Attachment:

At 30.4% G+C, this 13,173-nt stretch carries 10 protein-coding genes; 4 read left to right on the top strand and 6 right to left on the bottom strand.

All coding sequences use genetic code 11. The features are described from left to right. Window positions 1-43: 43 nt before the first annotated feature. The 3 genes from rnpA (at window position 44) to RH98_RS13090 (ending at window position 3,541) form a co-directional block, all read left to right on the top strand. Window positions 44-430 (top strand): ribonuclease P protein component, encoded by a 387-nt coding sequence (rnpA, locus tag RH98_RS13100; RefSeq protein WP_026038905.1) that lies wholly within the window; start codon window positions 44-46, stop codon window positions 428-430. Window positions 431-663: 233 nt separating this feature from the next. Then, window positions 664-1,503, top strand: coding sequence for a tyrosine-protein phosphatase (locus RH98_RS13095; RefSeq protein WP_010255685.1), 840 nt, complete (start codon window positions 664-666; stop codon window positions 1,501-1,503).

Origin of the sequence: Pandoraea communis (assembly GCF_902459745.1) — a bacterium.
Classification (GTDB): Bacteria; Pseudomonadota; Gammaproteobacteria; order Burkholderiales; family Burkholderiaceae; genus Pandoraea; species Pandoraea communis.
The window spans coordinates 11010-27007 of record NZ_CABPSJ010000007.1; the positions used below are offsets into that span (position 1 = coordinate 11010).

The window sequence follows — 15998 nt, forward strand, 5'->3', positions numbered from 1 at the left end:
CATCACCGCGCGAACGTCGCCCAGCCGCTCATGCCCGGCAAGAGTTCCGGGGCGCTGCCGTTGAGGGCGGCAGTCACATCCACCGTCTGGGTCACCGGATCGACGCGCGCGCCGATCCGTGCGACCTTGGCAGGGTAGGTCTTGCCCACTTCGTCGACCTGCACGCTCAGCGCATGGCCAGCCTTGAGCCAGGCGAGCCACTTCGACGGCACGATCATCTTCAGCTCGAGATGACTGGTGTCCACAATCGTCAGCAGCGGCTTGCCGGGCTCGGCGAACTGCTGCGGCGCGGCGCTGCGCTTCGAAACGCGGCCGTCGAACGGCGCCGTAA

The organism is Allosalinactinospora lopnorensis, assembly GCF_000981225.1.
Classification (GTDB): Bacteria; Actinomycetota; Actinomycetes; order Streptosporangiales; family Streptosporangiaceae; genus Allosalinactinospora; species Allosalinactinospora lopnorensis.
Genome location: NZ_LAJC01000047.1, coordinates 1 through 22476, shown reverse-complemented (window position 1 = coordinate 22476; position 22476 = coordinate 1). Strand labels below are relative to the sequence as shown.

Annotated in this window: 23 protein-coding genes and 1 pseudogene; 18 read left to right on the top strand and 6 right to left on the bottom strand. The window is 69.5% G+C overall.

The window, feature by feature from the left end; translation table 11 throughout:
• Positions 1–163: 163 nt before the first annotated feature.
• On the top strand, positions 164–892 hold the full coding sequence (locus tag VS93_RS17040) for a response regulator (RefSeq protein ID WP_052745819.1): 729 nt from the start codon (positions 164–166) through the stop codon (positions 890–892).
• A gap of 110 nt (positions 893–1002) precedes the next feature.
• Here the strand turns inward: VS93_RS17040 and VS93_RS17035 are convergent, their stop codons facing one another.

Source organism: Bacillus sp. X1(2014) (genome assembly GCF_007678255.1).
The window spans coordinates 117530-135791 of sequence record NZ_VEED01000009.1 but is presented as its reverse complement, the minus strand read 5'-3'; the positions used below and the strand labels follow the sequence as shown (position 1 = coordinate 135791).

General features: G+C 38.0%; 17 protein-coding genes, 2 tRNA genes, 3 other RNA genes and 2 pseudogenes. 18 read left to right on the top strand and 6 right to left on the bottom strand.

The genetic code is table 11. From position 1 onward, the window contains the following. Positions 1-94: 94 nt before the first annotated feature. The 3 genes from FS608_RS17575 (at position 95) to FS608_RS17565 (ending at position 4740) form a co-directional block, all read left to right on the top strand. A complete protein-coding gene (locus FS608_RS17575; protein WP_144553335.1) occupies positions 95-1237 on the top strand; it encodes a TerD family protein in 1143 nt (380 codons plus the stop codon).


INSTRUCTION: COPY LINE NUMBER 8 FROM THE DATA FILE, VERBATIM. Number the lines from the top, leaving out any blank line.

The organism is Allosalinactinospora lopnorensis, assembly GCF_000981225.1.